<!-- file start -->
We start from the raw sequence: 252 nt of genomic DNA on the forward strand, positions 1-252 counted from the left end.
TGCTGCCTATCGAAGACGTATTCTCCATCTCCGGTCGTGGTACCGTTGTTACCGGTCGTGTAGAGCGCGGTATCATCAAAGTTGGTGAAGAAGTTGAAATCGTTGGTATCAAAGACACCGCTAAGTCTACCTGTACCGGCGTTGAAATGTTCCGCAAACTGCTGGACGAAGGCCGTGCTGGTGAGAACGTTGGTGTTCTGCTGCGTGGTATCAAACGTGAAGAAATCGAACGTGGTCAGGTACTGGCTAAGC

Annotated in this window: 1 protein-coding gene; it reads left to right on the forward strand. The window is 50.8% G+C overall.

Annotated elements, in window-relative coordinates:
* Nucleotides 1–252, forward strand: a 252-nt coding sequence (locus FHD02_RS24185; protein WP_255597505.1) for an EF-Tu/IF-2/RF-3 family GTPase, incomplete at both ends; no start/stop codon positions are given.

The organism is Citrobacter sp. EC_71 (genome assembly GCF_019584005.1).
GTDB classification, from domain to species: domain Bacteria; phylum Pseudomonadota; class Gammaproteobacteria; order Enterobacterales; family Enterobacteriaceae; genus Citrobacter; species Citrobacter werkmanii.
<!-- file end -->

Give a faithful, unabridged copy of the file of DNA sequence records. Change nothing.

We start from the raw sequence: 252 nt of genomic DNA on the forward strand, positions 1-252 counted from the left end.
TGCTGCCTATCGAAGACGTATTCTCCATCTCCGGTCGTGGTACCGTTGTTACCGGTCGTGTAGAGCGCGGTATCATCAAAGTTGGTGAAGAAGTTGAAATCGTTGGTATCAAAGACACCGCTAAGTCTACCTGTACCGGCGTTGAAATGTTCCGCAAACTGCTGGACGAAGGCCGTGCTGGTGAGAACGTTGGTGTTCTGCTGCGTGGTATCAAACGTGAAGAAATCGAACGTGGTCAGGTACTGGCTAAGC

Annotated in this window: 1 protein-coding gene; it reads left to right on the forward strand. The window is 50.8% G+C overall.

Annotated elements, in window-relative coordinates:
* Nucleotides 1–252, forward strand: a 252-nt coding sequence (locus FHD02_RS24185; protein WP_255597505.1) for an EF-Tu/IF-2/RF-3 family GTPase, incomplete at both ends; no start/stop codon positions are given.

The organism is Citrobacter sp. EC_71 (genome assembly GCF_019584005.1).
GTDB classification, from domain to species: domain Bacteria; phylum Pseudomonadota; class Gammaproteobacteria; order Enterobacterales; family Enterobacteriaceae; genus Citrobacter; species Citrobacter werkmanii.